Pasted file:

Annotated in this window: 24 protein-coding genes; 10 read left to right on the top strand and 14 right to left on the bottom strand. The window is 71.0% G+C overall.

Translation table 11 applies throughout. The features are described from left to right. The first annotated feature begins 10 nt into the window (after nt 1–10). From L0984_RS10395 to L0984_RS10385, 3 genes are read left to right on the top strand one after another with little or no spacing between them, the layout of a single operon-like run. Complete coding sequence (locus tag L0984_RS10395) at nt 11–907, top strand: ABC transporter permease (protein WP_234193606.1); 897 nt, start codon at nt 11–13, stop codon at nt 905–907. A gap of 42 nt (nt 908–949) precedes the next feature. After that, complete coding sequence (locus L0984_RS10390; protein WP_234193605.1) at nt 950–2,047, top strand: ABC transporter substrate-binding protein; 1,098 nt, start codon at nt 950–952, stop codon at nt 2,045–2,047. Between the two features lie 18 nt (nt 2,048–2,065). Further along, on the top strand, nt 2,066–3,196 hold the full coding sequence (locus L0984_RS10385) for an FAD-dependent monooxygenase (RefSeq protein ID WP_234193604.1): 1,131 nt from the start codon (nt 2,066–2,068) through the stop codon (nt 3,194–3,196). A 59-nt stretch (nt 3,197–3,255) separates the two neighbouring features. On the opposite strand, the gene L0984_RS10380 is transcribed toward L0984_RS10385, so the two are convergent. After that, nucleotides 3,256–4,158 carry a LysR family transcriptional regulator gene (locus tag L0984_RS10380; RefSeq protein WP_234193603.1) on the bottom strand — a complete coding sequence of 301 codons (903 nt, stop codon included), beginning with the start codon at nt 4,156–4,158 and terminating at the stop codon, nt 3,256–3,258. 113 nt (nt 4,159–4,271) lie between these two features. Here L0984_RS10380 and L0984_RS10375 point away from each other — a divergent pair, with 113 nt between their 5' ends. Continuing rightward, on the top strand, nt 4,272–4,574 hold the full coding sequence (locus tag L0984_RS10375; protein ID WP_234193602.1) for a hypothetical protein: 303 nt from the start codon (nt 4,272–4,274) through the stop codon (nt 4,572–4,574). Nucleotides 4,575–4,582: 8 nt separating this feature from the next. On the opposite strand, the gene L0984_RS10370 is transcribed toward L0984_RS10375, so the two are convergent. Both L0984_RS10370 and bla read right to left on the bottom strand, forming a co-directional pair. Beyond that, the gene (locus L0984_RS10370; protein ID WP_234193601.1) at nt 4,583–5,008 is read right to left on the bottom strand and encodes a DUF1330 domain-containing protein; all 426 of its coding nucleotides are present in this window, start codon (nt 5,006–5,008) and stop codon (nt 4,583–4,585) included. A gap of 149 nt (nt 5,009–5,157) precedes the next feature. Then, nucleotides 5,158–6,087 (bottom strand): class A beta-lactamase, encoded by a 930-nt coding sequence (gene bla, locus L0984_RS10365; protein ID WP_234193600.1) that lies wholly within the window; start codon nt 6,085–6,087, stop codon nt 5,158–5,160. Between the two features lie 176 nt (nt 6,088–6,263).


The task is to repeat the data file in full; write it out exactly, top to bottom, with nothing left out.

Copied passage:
Annotated in this window: 24 protein-coding genes; 10 read left to right on the top strand and 14 right to left on the bottom strand. The window is 71.0% G+C overall.

Translation table 11 applies throughout. The features are described from left to right. The first annotated feature begins 10 nt into the window (after nt 1–10). From L0984_RS10395 to L0984_RS10385, 3 genes are read left to right on the top strand one after another with little or no spacing between them, the layout of a single operon-like run. Complete coding sequence (locus tag L0984_RS10395) at nt 11–907, top strand: ABC transporter permease (protein WP_234193606.1); 897 nt, start codon at nt 11–13, stop codon at nt 905–907. A gap of 42 nt (nt 908–949) precedes the next feature. After that, complete coding sequence (locus L0984_RS10390; protein WP_234193605.1) at nt 950–2,047, top strand: ABC transporter substrate-binding protein; 1,098 nt, start codon at nt 950–952, stop codon at nt 2,045–2,047. Between the two features lie 18 nt (nt 2,048–2,065). Further along, on the top strand, nt 2,066–3,196 hold the full coding sequence (locus L0984_RS10385) for an FAD-dependent monooxygenase (RefSeq protein ID WP_234193604.1): 1,131 nt from the start codon (nt 2,066–2,068) through the stop codon (nt 3,194–3,196). A 59-nt stretch (nt 3,197–3,255) separates the two neighbouring features. On the opposite strand, the gene L0984_RS10380 is transcribed toward L0984_RS10385, so the two are convergent. After that, nucleotides 3,256–4,158 carry a LysR family transcriptional regulator gene (locus tag L0984_RS10380; RefSeq protein WP_234193603.1) on the bottom strand — a complete coding sequence of 301 codons (903 nt, stop codon included), beginning with the start codon at nt 4,156–4,158 and terminating at the stop codon, nt 3,256–3,258. 113 nt (nt 4,159–4,271) lie between these two features. Here L0984_RS10380 and L0984_RS10375 point away from each other — a divergent pair, with 113 nt between their 5' ends. Continuing rightward, on the top strand, nt 4,272–4,574 hold the full coding sequence (locus tag L0984_RS10375; protein ID WP_234193602.1) for a hypothetical protein: 303 nt from the start codon (nt 4,272–4,274) through the stop codon (nt 4,572–4,574). Nucleotides 4,575–4,582: 8 nt separating this feature from the next. On the opposite strand, the gene L0984_RS10370 is transcribed toward L0984_RS10375, so the two are convergent. Both L0984_RS10370 and bla read right to left on the bottom strand, forming a co-directional pair. Beyond that, the gene (locus L0984_RS10370; protein ID WP_234193601.1) at nt 4,583–5,008 is read right to left on the bottom strand and encodes a DUF1330 domain-containing protein; all 426 of its coding nucleotides are present in this window, start codon (nt 5,006–5,008) and stop codon (nt 4,583–4,585) included. A gap of 149 nt (nt 5,009–5,157) precedes the next feature. Then, nucleotides 5,158–6,087 (bottom strand): class A beta-lactamase, encoded by a 930-nt coding sequence (gene bla, locus L0984_RS10365; protein ID WP_234193600.1) that lies wholly within the window; start codon nt 6,085–6,087, stop codon nt 5,158–5,160. Between the two features lie 176 nt (nt 6,088–6,263).